Little is likely to be done about these high pensions because “20 per cent of [journalists’] readership work in the public sector,” politicians “are not keen to alienate the public sector unions,” and pension actuaries get “much of their business from the public sector.”
Typical Retiree Spending pattern
“The typical spending pattern for retirees is to increase their spending in line with inflation until their early 70s, after which spending will continue to increase in nominal terms but by less than the inflation rate. This tendency to spend less (in real terms) with age intensifies in one’s 80s but then may start to rise again very late in life when retirement homes and personal support workers enter the equation.”
I don’t find this appeal to what the average retiree does very persuasive. The average Canadian smokes about 2 cigarettes a day. That doesn’t mean I should too. I prefer to model my behaviour on just the non-smokers. Similarly, data on retiree spending is skewed by the subset of retirees who overspend early in retirement and are forced to cut back rather than doing so by choice. I don’t want to model my own retirement on data that includes retirees who handled their money poorly.
I agree that it’s normal for people to spend less by choice at some point as they age. My concern is that the timing and size of this decrease is hard to determine when we mix in data from people who spend less because they’re running out of money.
All that said, many researchers have determined that retiree spending begins to drop in real terms almost immediately after retirement begins. So, Vettese has already made some adjustments by delaying the assumed decrease in real spending from a retiree’s 60s to his or her 70s.
Bull Market in Bonds
Looking to the past 40 years of bond returns to see what’s likely to happen in the future is a big mistake. “Bonds made great capital gains because yields fell from 15 per cent in the early 1980s to the present level of 1 per cent. To duplicate that feat, bond yields would have to fall by that much again, which would bring the yield down to negative 13 per cent. Obviously, that’s not going to happen.” Since this book was written, bond yields have risen a little, and we’re seeing this hurt bond prices.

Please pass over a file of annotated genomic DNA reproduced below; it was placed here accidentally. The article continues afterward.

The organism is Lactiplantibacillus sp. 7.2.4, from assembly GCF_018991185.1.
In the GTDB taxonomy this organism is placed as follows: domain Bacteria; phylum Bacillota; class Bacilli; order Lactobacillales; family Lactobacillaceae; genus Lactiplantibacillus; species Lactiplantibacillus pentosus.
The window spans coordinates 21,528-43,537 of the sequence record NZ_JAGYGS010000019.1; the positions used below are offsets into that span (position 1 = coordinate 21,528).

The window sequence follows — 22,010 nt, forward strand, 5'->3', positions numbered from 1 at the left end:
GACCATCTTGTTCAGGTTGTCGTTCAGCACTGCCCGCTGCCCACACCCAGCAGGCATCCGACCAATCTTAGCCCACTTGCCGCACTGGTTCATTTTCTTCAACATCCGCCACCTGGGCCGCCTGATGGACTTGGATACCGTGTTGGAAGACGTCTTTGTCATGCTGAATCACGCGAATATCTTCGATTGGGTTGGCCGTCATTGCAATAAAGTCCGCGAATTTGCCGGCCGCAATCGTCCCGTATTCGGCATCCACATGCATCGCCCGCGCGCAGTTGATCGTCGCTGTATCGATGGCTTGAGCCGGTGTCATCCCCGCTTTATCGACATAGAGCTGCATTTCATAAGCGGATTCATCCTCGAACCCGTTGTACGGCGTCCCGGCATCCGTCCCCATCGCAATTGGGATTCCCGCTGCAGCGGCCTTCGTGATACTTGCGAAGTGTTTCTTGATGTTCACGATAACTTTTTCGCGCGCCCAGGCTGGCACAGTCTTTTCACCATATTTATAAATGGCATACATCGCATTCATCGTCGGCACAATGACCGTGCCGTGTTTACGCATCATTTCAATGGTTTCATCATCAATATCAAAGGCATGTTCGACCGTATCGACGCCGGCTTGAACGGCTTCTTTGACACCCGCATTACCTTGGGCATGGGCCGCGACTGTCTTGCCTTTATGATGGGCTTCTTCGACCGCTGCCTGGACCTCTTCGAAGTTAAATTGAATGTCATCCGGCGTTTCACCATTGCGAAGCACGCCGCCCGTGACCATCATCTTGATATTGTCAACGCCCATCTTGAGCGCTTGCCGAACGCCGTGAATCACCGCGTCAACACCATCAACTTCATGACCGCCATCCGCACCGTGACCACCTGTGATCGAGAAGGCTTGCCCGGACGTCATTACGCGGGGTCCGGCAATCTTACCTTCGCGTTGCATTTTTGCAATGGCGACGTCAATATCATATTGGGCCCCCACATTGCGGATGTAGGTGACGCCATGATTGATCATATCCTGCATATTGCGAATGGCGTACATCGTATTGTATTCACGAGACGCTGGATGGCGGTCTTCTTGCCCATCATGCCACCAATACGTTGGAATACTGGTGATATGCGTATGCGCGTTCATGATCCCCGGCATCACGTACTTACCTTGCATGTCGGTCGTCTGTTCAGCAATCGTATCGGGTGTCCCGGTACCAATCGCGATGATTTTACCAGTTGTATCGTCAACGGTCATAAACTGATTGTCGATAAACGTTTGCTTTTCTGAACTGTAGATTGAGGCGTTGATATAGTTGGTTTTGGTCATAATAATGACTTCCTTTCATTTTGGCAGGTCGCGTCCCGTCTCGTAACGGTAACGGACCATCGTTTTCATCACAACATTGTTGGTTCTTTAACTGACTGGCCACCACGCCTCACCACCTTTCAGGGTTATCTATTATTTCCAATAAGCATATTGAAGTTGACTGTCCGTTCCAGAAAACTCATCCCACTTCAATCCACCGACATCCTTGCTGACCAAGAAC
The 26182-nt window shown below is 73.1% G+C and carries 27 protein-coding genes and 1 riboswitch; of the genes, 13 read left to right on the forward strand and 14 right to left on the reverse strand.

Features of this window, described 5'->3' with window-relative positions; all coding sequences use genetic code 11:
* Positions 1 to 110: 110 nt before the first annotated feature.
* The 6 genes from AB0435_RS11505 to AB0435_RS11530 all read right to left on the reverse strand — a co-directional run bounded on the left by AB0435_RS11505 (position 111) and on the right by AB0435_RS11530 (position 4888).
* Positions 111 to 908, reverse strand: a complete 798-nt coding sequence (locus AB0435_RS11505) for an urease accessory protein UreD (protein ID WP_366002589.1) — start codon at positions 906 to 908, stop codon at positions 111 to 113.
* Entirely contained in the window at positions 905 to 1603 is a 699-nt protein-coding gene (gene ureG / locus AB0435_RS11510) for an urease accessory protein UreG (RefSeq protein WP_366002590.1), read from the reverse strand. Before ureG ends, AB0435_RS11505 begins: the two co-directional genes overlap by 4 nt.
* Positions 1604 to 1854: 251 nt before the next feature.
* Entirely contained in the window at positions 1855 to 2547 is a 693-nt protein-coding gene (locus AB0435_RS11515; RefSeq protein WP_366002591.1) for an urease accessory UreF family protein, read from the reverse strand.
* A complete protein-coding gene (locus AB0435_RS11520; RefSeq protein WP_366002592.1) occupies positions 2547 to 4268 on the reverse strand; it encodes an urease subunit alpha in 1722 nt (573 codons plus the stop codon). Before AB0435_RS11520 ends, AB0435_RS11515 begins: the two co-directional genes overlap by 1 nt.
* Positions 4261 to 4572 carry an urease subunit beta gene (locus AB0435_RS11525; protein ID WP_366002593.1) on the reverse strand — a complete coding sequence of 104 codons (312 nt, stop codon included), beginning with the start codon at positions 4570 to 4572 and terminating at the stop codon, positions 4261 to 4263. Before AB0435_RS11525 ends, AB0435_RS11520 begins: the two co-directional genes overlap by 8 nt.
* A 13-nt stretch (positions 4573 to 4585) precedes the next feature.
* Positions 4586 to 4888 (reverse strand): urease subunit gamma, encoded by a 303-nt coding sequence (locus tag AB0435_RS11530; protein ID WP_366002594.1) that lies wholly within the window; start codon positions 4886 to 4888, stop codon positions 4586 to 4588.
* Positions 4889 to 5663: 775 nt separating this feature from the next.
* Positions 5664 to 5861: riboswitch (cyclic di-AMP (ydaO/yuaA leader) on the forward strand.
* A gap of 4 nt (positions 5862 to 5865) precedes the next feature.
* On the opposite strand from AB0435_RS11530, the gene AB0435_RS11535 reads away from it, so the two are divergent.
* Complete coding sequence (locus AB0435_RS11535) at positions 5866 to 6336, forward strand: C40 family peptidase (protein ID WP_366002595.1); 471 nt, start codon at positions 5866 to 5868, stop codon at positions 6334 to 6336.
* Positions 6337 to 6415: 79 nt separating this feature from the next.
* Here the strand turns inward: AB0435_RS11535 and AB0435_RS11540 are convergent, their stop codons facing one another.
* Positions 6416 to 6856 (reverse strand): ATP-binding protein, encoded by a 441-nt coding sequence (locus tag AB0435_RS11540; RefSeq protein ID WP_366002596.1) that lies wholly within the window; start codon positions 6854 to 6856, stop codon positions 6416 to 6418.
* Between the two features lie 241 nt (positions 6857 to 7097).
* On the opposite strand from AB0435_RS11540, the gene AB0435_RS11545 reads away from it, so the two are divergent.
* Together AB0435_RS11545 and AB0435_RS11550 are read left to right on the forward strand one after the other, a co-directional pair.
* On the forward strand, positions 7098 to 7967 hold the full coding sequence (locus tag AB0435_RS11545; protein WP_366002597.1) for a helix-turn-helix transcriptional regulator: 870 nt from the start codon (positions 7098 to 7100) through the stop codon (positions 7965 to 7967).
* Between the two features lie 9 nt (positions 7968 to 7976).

The idea of varying one’s saving percentage over one’s life isn’t new, but Vettese proposes a specific rule, The Rule of 30, and makes a number of projections to test it. His rule fares well in the testing, and it should work well for anyone whose life and career conform to the testing assumptions. It is clear that Vettese sought to create a rule that would work across a wide range of circumstances, but some Canadians’ careers won’t go smoothly enough to justify saving too little early on. However, even readers who don’t adopt Vettese’s specific rule will benefit from his well-explained methods of analysis.
Michael J. Wiener runs the web site Michael James on Money, where he looks for the right answers to personal finance and investing questions. He’s retired from work as a “math guy in high tech” and has been running his website since 2007. He’s a former mutual fund investor, former stock picker, now index investor. This blog originally appeared on his site on Apr. 25, 2022 and is republished on the Hub with his permission.